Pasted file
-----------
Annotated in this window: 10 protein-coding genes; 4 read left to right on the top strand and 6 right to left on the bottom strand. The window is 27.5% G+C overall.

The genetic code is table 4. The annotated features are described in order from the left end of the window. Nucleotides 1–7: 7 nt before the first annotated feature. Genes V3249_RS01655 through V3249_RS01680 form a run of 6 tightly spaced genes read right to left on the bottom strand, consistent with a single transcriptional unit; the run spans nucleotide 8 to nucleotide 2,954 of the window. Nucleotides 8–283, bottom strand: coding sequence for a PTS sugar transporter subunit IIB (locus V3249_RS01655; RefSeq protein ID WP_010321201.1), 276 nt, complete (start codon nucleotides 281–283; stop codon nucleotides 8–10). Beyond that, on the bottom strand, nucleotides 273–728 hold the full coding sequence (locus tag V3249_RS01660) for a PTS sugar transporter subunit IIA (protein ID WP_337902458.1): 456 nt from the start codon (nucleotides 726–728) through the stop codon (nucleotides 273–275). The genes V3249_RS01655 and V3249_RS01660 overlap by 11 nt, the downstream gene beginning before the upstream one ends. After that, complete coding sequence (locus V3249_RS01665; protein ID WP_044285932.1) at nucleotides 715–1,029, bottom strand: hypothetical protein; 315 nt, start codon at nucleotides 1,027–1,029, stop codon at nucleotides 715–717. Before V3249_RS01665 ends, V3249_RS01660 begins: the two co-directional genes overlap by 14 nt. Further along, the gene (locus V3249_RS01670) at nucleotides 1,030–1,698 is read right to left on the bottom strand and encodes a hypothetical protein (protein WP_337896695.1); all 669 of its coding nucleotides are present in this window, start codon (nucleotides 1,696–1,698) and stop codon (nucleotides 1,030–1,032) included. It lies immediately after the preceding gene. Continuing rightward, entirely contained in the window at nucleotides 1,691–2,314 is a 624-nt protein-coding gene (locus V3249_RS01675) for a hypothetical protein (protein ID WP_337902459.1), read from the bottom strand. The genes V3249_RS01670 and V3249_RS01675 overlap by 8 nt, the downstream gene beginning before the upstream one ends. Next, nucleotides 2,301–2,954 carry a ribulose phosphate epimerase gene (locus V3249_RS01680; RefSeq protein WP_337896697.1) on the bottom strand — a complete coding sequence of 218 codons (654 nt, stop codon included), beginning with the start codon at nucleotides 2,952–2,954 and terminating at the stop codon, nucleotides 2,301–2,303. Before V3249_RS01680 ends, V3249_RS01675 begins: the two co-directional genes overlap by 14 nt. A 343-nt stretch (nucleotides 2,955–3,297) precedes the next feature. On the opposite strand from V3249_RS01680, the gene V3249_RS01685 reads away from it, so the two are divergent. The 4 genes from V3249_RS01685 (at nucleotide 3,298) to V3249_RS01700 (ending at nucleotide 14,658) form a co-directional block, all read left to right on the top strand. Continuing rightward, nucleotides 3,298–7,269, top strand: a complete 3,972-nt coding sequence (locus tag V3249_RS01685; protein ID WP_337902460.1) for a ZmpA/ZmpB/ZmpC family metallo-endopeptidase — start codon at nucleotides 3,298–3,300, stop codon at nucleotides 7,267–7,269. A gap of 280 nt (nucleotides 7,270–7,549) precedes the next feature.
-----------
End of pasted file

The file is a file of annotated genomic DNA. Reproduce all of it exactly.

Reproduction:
Annotated in this window: 10 protein-coding genes; 4 read left to right on the top strand and 6 right to left on the bottom strand. The window is 27.5% G+C overall.

The genetic code is table 4. The annotated features are described in order from the left end of the window. Nucleotides 1–7: 7 nt before the first annotated feature. Genes V3249_RS01655 through V3249_RS01680 form a run of 6 tightly spaced genes read right to left on the bottom strand, consistent with a single transcriptional unit; the run spans nucleotide 8 to nucleotide 2,954 of the window. Nucleotides 8–283, bottom strand: coding sequence for a PTS sugar transporter subunit IIB (locus V3249_RS01655; RefSeq protein ID WP_010321201.1), 276 nt, complete (start codon nucleotides 281–283; stop codon nucleotides 8–10). Beyond that, on the bottom strand, nucleotides 273–728 hold the full coding sequence (locus tag V3249_RS01660) for a PTS sugar transporter subunit IIA (protein ID WP_337902458.1): 456 nt from the start codon (nucleotides 726–728) through the stop codon (nucleotides 273–275). The genes V3249_RS01655 and V3249_RS01660 overlap by 11 nt, the downstream gene beginning before the upstream one ends. After that, complete coding sequence (locus V3249_RS01665; protein ID WP_044285932.1) at nucleotides 715–1,029, bottom strand: hypothetical protein; 315 nt, start codon at nucleotides 1,027–1,029, stop codon at nucleotides 715–717. Before V3249_RS01665 ends, V3249_RS01660 begins: the two co-directional genes overlap by 14 nt. Further along, the gene (locus V3249_RS01670) at nucleotides 1,030–1,698 is read right to left on the bottom strand and encodes a hypothetical protein (protein WP_337896695.1); all 669 of its coding nucleotides are present in this window, start codon (nucleotides 1,696–1,698) and stop codon (nucleotides 1,030–1,032) included. It lies immediately after the preceding gene. Continuing rightward, entirely contained in the window at nucleotides 1,691–2,314 is a 624-nt protein-coding gene (locus V3249_RS01675) for a hypothetical protein (protein ID WP_337902459.1), read from the bottom strand. The genes V3249_RS01670 and V3249_RS01675 overlap by 8 nt, the downstream gene beginning before the upstream one ends. Next, nucleotides 2,301–2,954 carry a ribulose phosphate epimerase gene (locus V3249_RS01680; RefSeq protein WP_337896697.1) on the bottom strand — a complete coding sequence of 218 codons (654 nt, stop codon included), beginning with the start codon at nucleotides 2,952–2,954 and terminating at the stop codon, nucleotides 2,301–2,303. Before V3249_RS01680 ends, V3249_RS01675 begins: the two co-directional genes overlap by 14 nt. A 343-nt stretch (nucleotides 2,955–3,297) precedes the next feature. On the opposite strand from V3249_RS01680, the gene V3249_RS01685 reads away from it, so the two are divergent. The 4 genes from V3249_RS01685 (at nucleotide 3,298) to V3249_RS01700 (ending at nucleotide 14,658) form a co-directional block, all read left to right on the top strand. Continuing rightward, nucleotides 3,298–7,269, top strand: a complete 3,972-nt coding sequence (locus tag V3249_RS01685; protein ID WP_337902460.1) for a ZmpA/ZmpB/ZmpC family metallo-endopeptidase — start codon at nucleotides 3,298–3,300, stop codon at nucleotides 7,267–7,269. A gap of 280 nt (nucleotides 7,270–7,549) precedes the next feature.